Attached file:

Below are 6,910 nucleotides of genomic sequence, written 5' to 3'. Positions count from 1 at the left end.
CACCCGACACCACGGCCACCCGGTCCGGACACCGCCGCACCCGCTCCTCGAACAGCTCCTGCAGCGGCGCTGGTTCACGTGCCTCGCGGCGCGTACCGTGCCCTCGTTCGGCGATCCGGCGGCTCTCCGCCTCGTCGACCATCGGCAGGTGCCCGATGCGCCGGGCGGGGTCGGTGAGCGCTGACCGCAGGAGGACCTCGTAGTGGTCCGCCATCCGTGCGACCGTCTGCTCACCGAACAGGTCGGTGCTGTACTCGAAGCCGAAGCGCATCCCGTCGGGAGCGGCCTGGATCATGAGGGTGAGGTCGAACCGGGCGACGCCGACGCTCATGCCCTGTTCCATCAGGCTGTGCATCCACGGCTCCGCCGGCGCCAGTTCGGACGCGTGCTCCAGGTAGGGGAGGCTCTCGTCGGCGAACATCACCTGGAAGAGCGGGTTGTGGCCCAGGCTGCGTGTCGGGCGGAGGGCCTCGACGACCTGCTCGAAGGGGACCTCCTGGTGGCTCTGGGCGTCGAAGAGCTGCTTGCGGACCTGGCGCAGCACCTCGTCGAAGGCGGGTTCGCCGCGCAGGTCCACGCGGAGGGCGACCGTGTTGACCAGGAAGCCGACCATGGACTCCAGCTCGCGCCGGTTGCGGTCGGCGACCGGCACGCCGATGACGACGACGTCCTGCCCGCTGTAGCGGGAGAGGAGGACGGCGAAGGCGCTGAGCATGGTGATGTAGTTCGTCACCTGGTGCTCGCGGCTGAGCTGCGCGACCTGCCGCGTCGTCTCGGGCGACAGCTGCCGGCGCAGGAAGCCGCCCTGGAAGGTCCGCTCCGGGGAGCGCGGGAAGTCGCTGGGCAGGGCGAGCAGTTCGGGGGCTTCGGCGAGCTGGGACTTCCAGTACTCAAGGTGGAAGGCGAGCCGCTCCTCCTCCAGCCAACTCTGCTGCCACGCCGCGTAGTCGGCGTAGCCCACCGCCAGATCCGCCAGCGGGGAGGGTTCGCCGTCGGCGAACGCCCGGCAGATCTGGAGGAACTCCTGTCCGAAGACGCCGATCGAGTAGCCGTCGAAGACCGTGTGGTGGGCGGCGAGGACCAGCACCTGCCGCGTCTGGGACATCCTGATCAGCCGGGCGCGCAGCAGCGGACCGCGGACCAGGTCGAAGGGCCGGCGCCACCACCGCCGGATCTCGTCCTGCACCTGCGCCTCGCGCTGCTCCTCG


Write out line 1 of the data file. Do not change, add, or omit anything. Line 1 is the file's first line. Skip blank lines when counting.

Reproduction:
Below are 6,910 nucleotides of genomic sequence, written 5' to 3'. Positions count from 1 at the left end.